Why should education providers provide information about HIV to students?
When the ‘AIDS epidemic’ first started, education providers rarely supplied information to students about HIV and AIDS because teenagers were not being diagnosed with the virus at that time.
Today there are many young people being diagnosed and living with HIV and thankfully there is much more information available.
We now know that school-based HIV prevention programs can be extremely effective in preventing the spread of HIV and education is vital in keeping students HIV free.
For those looking to implement or adapt existing programmes, here are 5 suggestions for universities and colleges to help maximise impact and make a critical difference in raising HIV awareness for their students.
1. Choose programs that are comprehensive
You want your program to be informed by evidence and it should be comprehensive in its approach, focusing on all prevention methods, including both abstinence and safe sex. It should acknowledge that young people do choose to have sex and should provide advice on how to access and use condoms so students can make informed decisions on their own terms. It is best to share knowledge that is functional, practical and that relates to healthy behaviours, not abstract information that students won’t retain or won’t find useful.
You should also consider having classroom activities where students can get comfortable practicing scenarios like refusing sexual advances or pressures to not use protection, discussing alternatives and how to seek help if needed. In younger students you could also encourage parents and their children to discuss relationships and sex at home, removing taboo and making the conversation easier
There are new studies that show the importance of contextual HIV and STI prevention education. As Kathy Frobisher, an educator at UK Dissertation Writing Services and Paper Fellows states: “this means that the level of romantic relationship will have an impact on someone’s sexual choice, and prevention skills that are taught need to be realistic and reflect those relationships. Consider what local resources are available in your county or city that can help you design a good program for your class.”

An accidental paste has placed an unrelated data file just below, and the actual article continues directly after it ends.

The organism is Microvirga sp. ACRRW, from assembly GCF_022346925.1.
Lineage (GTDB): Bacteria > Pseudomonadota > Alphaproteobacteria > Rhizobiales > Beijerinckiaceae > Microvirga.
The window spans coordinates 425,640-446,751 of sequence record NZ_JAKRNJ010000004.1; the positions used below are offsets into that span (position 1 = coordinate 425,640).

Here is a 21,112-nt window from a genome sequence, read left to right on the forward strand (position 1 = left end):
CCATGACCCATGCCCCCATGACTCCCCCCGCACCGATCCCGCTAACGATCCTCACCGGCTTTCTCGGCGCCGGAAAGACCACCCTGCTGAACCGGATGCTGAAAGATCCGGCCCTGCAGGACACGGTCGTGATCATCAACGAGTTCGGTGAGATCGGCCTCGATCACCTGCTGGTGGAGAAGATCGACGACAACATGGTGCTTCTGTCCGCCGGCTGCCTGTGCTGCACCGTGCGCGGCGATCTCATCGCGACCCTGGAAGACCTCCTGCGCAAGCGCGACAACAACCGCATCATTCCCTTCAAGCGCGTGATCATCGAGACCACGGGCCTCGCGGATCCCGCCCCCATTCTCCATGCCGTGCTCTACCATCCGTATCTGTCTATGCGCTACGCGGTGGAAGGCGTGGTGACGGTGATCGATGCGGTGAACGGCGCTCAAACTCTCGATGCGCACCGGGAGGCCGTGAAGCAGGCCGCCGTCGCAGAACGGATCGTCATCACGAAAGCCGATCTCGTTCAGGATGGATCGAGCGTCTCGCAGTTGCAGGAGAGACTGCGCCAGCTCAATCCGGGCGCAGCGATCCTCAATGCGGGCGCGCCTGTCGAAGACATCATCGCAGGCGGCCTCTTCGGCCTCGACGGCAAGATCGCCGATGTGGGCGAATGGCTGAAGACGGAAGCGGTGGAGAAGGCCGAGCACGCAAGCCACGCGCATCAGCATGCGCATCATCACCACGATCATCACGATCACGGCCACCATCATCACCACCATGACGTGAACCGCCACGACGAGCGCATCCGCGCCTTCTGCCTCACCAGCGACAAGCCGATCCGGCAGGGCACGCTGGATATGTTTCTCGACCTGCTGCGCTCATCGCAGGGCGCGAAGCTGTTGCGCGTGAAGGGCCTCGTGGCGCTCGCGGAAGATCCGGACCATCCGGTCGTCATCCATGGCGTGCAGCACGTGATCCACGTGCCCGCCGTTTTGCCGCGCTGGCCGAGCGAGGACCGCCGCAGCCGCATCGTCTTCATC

2. Be mindful of the language used
The language that you use when discussing these issues is very important and it's imperative to ensure it’s inclusive and thoughtful for everyone involved. Those at highest risk of contracting HIV are young gay and bisexual men, and men that have sex with men, as well as transgender women. For effective HIV prevention, it’s important that schools and colleges are inclusive in their language, activities and content so that LGBTQ+ students can be engaged in the discussion without fear or self-stigmatisation.
The language is vital because it needs to be completely non-blaming and aware that some experiences are unfortunately coerced and forced, so be mindful of possible trauma when teaching and talking about sex education. It’s also important to review your program frequently so that your content and language is always up to date and considers the latest research.
3. Promote a safe environment at school
Young people that are in the sexual minorities are unfortunately those at highest risk for HIV, they are frequently targeted by bullying and harassment and also struggle with self-stigmatisation. According to Belinda Hayes, a college counselor at Academized and Writing PhD Thesis, “schools need to take the appropriate measures to make sure these students are protected, and to limit truancy by these students who do not feel comfortable attending class. School policies should have written and entrenched protections for sexual minority youth and commitment to creating a safe environment for all students to learn.”
4. Use a comprehensive approach
You should have a comprehensive approach to health education across all areas of risk. For example, the student who is able to withstand peer pressure for using tobacco, drinking alcohol, or taking dares, will also be in a better position to make healthier sexual choices and resist pressures. By looking at the overall environmental and social aspects of school such as how close students are and how connected they feel to the community and by developing these healthy behaviours, these young students will be less inclined to take part in other risky ventures.
5. Share real resources with your students
When students are easily able to access condoms, contraception, and STI testing they’re a lot more likely to be health conscious. To do this, create a school health centre where students can get resources and testing for free, without judgment.
There’s no reason we can’t give students all the information they need so they can make mature, informed choices about their sexual health and prevent further spread of the HIV virus.